Lost in the woods - things to know
Sep 23, 2013 / 10:54 am
Fall is the busiest season for Search and Rescue volunteers in the Central Okanagan.
Members get more calls during the fall and winter months than any other time of the year - and it all starts with hunting.
"We find during September, October and November . . . (that) a lot of hunters are not prepared for getting stuck or (prepared for an) extended stay, shall we say," says Duane Tresnich, VP of Central Okanagan Search and Rescue.
"For any hunters going out there we understand weight is an issue. So, we try to suggest a few things that will definitely help us in going out there especially when we need to find you," says Tresnich.
- The ability to start a fire. Matches, a Zippo lighter and some dry timber.
- Compass or GPS
- Flagging tape. Mark your way from your vehicle out. You can write your name and the time you left on the tape and the direction you are going from your vehicle.
- Make sure you have a cell phone. If you are within cell range turn your phone to vibrate. If you do get lost we can ping your phone if you are within range. If you are not within range turn your phone off until you think you can get back into a service area.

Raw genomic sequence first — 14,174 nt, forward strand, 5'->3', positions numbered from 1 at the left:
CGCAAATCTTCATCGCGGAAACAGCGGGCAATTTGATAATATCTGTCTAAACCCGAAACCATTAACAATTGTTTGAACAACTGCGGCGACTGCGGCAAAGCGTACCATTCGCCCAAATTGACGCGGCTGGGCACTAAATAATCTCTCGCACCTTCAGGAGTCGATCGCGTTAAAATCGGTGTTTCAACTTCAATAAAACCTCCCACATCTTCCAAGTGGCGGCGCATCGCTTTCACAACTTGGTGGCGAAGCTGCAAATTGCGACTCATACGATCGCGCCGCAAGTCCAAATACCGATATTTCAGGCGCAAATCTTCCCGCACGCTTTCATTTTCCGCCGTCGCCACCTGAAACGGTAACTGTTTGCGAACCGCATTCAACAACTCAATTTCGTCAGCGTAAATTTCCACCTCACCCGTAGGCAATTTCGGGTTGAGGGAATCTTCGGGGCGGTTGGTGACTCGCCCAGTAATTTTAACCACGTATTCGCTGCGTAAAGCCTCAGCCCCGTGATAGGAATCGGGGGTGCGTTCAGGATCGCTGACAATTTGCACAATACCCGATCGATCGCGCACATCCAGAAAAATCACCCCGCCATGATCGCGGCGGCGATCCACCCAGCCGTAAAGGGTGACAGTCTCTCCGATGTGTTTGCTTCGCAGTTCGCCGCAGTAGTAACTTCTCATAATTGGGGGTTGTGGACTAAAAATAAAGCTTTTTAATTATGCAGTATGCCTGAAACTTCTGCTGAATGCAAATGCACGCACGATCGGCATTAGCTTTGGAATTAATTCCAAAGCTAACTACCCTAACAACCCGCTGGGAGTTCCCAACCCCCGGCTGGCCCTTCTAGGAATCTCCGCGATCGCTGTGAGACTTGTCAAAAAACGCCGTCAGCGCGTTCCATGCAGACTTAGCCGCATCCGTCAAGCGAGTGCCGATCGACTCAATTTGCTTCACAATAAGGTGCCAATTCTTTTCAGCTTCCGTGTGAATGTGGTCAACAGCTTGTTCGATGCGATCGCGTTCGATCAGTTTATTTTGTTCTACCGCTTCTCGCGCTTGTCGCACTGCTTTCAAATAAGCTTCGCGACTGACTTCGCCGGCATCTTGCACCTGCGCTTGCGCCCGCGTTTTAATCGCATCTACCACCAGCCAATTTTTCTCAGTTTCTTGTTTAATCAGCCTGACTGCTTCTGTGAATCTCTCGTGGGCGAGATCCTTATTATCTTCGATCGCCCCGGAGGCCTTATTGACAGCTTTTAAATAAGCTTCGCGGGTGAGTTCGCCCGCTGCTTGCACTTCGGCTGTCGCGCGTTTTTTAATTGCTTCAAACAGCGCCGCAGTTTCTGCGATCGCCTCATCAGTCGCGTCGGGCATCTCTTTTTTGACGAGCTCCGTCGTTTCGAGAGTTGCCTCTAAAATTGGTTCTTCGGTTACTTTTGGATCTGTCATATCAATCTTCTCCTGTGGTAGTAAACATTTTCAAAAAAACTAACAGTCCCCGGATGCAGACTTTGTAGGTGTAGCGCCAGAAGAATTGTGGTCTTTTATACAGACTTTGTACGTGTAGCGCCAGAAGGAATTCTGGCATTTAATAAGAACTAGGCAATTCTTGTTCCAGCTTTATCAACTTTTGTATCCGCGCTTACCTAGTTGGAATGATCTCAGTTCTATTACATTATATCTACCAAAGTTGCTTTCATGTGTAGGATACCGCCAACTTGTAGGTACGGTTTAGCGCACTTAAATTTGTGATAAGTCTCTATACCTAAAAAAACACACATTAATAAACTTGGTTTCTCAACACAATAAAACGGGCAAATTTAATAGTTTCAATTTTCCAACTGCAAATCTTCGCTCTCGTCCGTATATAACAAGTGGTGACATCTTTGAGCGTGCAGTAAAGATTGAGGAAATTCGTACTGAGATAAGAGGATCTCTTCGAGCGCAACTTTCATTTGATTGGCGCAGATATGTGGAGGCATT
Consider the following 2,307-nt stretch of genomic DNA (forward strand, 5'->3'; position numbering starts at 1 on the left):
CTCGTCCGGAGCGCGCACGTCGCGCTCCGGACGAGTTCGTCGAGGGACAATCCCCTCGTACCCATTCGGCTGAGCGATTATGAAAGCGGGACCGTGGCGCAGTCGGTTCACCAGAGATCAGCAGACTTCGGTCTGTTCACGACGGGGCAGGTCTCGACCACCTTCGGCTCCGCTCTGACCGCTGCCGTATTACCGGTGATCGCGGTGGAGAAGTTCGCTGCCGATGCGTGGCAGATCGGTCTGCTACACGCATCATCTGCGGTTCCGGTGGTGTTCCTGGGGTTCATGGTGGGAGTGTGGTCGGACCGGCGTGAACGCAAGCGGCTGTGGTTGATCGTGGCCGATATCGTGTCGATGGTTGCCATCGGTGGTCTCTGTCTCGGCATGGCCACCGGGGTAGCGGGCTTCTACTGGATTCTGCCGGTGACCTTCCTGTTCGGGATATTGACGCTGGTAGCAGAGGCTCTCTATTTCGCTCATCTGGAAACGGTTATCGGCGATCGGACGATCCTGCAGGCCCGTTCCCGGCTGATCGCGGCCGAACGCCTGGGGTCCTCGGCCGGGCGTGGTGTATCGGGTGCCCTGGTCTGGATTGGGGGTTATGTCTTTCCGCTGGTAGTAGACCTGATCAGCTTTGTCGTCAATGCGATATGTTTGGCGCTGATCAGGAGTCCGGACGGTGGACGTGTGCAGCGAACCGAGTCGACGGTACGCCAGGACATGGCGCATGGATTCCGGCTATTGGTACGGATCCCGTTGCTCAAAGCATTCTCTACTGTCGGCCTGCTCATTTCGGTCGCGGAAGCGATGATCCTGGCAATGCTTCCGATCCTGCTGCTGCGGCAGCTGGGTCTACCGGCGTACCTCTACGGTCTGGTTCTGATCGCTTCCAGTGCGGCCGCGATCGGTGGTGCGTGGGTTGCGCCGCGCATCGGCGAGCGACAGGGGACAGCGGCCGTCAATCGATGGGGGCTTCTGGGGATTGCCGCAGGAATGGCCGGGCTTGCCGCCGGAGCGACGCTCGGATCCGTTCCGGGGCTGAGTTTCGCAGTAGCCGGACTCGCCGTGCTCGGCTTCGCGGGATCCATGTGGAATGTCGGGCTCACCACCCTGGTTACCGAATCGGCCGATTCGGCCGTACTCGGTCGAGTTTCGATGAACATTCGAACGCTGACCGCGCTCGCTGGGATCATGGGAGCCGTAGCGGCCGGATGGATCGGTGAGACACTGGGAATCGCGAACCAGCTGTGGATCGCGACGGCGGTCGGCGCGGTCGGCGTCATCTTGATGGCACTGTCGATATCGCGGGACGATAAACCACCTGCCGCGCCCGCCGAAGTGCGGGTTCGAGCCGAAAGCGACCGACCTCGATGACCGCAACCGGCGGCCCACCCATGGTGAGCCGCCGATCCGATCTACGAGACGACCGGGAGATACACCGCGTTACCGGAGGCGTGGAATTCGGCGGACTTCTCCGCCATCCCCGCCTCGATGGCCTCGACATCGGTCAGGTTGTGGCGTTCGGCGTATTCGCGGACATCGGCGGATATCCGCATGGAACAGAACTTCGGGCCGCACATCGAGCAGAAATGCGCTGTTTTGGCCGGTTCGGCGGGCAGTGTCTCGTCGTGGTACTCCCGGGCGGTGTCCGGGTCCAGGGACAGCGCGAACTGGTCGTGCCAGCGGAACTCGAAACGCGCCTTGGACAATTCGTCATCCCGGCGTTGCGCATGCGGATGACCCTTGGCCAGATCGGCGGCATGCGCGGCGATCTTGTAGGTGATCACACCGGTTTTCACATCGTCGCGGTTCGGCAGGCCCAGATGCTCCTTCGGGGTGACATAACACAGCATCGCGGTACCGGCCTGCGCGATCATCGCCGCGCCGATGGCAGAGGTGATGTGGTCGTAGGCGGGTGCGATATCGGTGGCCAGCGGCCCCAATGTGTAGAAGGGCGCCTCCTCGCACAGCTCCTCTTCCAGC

- Solo trips are not recommended - hunt in pairs. If you are separated have radio communication (cheap two-way radios/walkie-talkies) between the two of you
- Keep three rounds of ammunition for a signal so if you hear search and rescue flying around or you can hear ATV's use that as a way to signal for help
- Tell your family where you are going. Leave a map and let them know when you are going to be back.
As for those who may be concerned their loved ones may be lost or hurt, don't wait 24 hours to call for help.
"If you feel your loved one is not here, he's gone hunting, he's supposed to be home at 8 and it's 10, call the RCMP. They are the ones who dispatch us," says Tresnich.
"When you call the RCMP they will initiate a search."
Because it's better to be safe than sorry.
"Usually by the time we get called it's dark so we can't bring in a chopper so our initial contact will be on ATV's and going on foot once we've located where the hunter is."
If you are considering volunteering with COSAR, stop by 4860 Old Vernon Road Thursday evenings when training takes place.
"We ask that you get your criminal record check and at least have your basic first aid.
Volunteers are not paid and dispatching COSAR never costs the victim or their family money so those in need of help should never hesitate to use the service.
"If you call us, we'll come. That's what we're here for. That's what we do," says Tresnich.
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